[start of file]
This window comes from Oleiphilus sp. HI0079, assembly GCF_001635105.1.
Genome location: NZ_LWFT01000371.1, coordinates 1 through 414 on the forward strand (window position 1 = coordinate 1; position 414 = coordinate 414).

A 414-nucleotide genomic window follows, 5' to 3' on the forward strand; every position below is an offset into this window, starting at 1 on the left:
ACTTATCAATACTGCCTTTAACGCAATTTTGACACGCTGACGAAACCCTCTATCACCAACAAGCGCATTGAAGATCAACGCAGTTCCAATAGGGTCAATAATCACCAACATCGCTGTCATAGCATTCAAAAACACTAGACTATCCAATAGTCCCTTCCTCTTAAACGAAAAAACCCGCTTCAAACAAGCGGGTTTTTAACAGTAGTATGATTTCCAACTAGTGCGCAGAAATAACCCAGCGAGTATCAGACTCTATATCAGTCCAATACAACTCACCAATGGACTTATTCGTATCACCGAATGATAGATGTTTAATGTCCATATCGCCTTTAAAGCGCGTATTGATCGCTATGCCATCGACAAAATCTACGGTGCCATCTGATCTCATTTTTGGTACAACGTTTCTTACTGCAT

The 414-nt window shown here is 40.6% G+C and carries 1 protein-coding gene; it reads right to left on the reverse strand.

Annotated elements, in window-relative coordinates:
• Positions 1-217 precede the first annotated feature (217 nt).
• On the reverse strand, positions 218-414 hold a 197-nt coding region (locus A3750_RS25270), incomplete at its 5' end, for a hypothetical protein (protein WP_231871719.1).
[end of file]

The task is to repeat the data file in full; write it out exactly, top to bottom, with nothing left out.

This window comes from Oleiphilus sp. HI0079, assembly GCF_001635105.1.
Genome location: NZ_LWFT01000371.1, coordinates 1 through 414 on the forward strand (window position 1 = coordinate 1; position 414 = coordinate 414).

A 414-nucleotide genomic window follows, 5' to 3' on the forward strand; every position below is an offset into this window, starting at 1 on the left:
ACTTATCAATACTGCCTTTAACGCAATTTTGACACGCTGACGAAACCCTCTATCACCAACAAGCGCATTGAAGATCAACGCAGTTCCAATAGGGTCAATAATCACCAACATCGCTGTCATAGCATTCAAAAACACTAGACTATCCAATAGTCCCTTCCTCTTAAACGAAAAAACCCGCTTCAAACAAGCGGGTTTTTAACAGTAGTATGATTTCCAACTAGTGCGCAGAAATAACCCAGCGAGTATCAGACTCTATATCAGTCCAATACAACTCACCAATGGACTTATTCGTATCACCGAATGATAGATGTTTAATGTCCATATCGCCTTTAAAGCGCGTATTGATCGCTATGCCATCGACAAAATCTACGGTGCCATCTGATCTCATTTTTGGTACAACGTTTCTTACTGCAT

The 414-nt window shown here is 40.6% G+C and carries 1 protein-coding gene; it reads right to left on the reverse strand.

Annotated elements, in window-relative coordinates:
• Positions 1-217 precede the first annotated feature (217 nt).
• On the reverse strand, positions 218-414 hold a 197-nt coding region (locus A3750_RS25270), incomplete at its 5' end, for a hypothetical protein (protein WP_231871719.1).